Save Your Favorites When Switching Internet Browsers

BY STANLEY ZAROWIN

Q. I’m told that because Microsoft’s Internet Explorer browser has become the principal target of hackers, I’d be wise to switch to one of the other less popular, but equally effective, browsers. I’m hesitating making the switch because I’ve built up so many handy bookmarks over the years that I’d hate to have to create a new browser list. Is there a way to copy them to the new browser?

A. I share your concern about Internet Explorer. I suggest you experiment with several browsers—they’re all free and downloadable. While it may take an hour or so to uncover how each works, it’s time well-spent. Not only will you get, in my opinion, a safer browser, but you’ll find they do everything, and sometimes more, than Internet Explorer. To locate all the available browsers, type Internet Browsers into Google or any search engine.

To answer your question, yes, all of the browsers have a way to import bookmarks and the processes are similar. To begin, open Internet Explorer and go to the File menu, where you’ll find the Import and Export option; click on it.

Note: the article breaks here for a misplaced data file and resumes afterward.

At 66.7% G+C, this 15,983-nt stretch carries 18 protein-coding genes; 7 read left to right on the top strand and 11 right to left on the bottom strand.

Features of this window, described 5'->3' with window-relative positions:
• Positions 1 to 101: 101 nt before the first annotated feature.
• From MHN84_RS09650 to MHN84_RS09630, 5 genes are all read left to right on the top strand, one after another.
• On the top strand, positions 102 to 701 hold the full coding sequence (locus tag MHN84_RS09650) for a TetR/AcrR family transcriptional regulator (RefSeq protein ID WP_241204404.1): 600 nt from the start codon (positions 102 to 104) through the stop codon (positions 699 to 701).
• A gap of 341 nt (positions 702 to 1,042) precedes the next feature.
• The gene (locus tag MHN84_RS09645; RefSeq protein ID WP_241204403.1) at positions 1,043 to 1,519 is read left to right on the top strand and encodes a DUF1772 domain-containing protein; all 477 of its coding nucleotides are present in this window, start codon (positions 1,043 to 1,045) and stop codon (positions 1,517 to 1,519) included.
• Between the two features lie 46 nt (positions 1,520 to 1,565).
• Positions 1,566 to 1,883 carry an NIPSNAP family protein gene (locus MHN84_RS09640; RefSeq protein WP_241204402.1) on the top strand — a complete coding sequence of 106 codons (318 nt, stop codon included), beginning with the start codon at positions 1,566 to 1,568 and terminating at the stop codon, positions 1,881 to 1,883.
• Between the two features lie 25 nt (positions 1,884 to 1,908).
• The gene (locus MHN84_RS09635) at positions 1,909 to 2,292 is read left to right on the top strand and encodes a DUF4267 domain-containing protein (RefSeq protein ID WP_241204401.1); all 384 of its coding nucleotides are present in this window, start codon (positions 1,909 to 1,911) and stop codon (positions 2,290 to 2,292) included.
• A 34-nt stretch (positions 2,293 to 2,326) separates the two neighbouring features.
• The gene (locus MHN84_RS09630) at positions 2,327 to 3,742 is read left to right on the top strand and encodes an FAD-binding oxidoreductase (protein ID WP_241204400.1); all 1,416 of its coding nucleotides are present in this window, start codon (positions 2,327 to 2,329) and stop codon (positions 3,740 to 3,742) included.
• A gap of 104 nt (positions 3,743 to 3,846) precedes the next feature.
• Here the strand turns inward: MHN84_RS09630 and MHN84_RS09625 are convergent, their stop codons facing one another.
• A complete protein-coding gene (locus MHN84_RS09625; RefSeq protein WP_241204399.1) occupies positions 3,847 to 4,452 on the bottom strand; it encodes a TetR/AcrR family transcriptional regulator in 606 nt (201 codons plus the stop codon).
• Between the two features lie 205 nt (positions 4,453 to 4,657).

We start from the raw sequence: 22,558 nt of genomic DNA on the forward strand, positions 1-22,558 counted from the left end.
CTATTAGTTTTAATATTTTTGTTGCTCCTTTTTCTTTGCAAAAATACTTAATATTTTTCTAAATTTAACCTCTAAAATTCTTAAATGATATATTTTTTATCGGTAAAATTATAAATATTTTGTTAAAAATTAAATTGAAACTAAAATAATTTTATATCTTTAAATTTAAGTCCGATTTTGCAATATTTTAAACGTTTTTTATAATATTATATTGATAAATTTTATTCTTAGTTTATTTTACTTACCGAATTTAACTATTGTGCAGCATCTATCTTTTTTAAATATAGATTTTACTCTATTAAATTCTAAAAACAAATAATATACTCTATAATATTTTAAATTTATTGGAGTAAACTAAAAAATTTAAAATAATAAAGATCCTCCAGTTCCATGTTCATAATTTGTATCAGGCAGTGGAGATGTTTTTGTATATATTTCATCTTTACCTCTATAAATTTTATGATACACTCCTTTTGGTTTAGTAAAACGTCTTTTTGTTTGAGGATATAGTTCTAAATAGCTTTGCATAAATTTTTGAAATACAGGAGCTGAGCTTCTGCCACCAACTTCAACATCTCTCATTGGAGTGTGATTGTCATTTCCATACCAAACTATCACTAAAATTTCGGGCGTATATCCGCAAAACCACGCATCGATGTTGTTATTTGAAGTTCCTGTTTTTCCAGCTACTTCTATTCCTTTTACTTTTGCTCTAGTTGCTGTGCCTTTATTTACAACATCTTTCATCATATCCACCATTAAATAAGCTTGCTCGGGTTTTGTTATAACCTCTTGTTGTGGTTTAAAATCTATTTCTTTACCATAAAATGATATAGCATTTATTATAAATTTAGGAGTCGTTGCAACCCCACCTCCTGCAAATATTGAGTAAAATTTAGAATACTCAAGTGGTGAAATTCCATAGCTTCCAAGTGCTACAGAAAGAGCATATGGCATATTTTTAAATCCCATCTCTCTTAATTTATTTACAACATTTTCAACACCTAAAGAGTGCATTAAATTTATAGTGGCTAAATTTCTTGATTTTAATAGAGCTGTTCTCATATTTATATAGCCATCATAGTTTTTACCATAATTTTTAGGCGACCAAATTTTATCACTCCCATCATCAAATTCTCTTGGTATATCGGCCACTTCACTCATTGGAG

That will take you to the Import/Export Wizard ; click on Next and in the screen that appears click on Export Favorites , which then will take you to a screen that asks which group of Favorites you want to import (you can export only one group at a time). Then continue to follow the screen instructions.

SPONSORED REPORT

Year-end tax planning and what’s new for 2016

Practitioners need to consider several tax planning opportunities to review with their clients before the end of the year. This report offers strategies for individuals and businesses, as well as recent federal tax law changes affecting this year’s tax returns.

QUIZ

News quiz: IRS warning on cyberattacks and a change in pension rules

Once again, the IRS sounds the alarm about a threat from cyberthieves. See how much you know about this and other recent news with this short quiz.

CHECKLIST

Bolster your data defenses

As you weather the dog days of summer, it’s a good time to make sure your cybersecurity structure can stand up to the heat of external and internal threats. Here are six steps to help shore up your systems.